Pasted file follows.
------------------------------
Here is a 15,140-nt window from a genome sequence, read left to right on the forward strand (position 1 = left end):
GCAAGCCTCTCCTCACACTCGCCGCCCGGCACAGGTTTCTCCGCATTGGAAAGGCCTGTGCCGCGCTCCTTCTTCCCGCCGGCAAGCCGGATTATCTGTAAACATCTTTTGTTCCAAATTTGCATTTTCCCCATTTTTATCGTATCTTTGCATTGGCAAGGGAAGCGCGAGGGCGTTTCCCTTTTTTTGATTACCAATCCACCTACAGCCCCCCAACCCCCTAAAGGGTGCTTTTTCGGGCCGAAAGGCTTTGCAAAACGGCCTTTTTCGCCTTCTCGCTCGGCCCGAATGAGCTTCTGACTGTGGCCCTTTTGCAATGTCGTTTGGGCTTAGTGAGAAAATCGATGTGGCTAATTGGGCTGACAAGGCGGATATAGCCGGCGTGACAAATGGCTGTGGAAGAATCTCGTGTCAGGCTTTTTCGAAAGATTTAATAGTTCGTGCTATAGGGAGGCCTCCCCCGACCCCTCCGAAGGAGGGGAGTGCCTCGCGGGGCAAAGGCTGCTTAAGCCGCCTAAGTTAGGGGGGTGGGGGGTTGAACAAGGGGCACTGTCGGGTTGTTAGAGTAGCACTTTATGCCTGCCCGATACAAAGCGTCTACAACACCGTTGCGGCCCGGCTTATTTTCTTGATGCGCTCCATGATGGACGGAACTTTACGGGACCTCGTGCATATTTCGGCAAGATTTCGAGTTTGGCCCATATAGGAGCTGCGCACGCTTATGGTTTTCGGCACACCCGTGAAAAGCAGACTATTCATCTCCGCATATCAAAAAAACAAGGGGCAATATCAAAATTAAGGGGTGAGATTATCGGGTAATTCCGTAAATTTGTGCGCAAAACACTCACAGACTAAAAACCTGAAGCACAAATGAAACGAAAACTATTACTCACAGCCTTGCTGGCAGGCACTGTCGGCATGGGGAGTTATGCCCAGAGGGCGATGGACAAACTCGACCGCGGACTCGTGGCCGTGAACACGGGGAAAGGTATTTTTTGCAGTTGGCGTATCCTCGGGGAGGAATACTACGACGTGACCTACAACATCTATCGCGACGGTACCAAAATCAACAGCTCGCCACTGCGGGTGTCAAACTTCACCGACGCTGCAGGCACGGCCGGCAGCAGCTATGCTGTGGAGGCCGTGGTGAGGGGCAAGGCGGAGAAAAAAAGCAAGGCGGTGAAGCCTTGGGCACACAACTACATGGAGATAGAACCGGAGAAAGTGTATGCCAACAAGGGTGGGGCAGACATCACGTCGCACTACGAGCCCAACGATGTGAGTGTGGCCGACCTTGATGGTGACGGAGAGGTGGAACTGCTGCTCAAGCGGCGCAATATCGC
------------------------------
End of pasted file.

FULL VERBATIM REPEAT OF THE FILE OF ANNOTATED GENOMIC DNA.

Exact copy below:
Here is a 15,140-nt window from a genome sequence, read left to right on the forward strand (position 1 = left end):
GCAAGCCTCTCCTCACACTCGCCGCCCGGCACAGGTTTCTCCGCATTGGAAAGGCCTGTGCCGCGCTCCTTCTTCCCGCCGGCAAGCCGGATTATCTGTAAACATCTTTTGTTCCAAATTTGCATTTTCCCCATTTTTATCGTATCTTTGCATTGGCAAGGGAAGCGCGAGGGCGTTTCCCTTTTTTTGATTACCAATCCACCTACAGCCCCCCAACCCCCTAAAGGGTGCTTTTTCGGGCCGAAAGGCTTTGCAAAACGGCCTTTTTCGCCTTCTCGCTCGGCCCGAATGAGCTTCTGACTGTGGCCCTTTTGCAATGTCGTTTGGGCTTAGTGAGAAAATCGATGTGGCTAATTGGGCTGACAAGGCGGATATAGCCGGCGTGACAAATGGCTGTGGAAGAATCTCGTGTCAGGCTTTTTCGAAAGATTTAATAGTTCGTGCTATAGGGAGGCCTCCCCCGACCCCTCCGAAGGAGGGGAGTGCCTCGCGGGGCAAAGGCTGCTTAAGCCGCCTAAGTTAGGGGGGTGGGGGGTTGAACAAGGGGCACTGTCGGGTTGTTAGAGTAGCACTTTATGCCTGCCCGATACAAAGCGTCTACAACACCGTTGCGGCCCGGCTTATTTTCTTGATGCGCTCCATGATGGACGGAACTTTACGGGACCTCGTGCATATTTCGGCAAGATTTCGAGTTTGGCCCATATAGGAGCTGCGCACGCTTATGGTTTTCGGCACACCCGTGAAAAGCAGACTATTCATCTCCGCATATCAAAAAAACAAGGGGCAATATCAAAATTAAGGGGTGAGATTATCGGGTAATTCCGTAAATTTGTGCGCAAAACACTCACAGACTAAAAACCTGAAGCACAAATGAAACGAAAACTATTACTCACAGCCTTGCTGGCAGGCACTGTCGGCATGGGGAGTTATGCCCAGAGGGCGATGGACAAACTCGACCGCGGACTCGTGGCCGTGAACACGGGGAAAGGTATTTTTTGCAGTTGGCGTATCCTCGGGGAGGAATACTACGACGTGACCTACAACATCTATCGCGACGGTACCAAAATCAACAGCTCGCCACTGCGGGTGTCAAACTTCACCGACGCTGCAGGCACGGCCGGCAGCAGCTATGCTGTGGAGGCCGTGGTGAGGGGCAAGGCGGAGAAAAAAAGCAAGGCGGTGAAGCCTTGGGCACACAACTACATGGAGATAGAACCGGAGAAAGTGTATGCCAACAAGGGTGGGGCAGACATCACGTCGCACTACGAGCCCAACGATGTGAGTGTGGCCGACCTTGATGGTGACGGAGAGGTGGAACTGCTGCTCAAGCGGCGCAATATCGC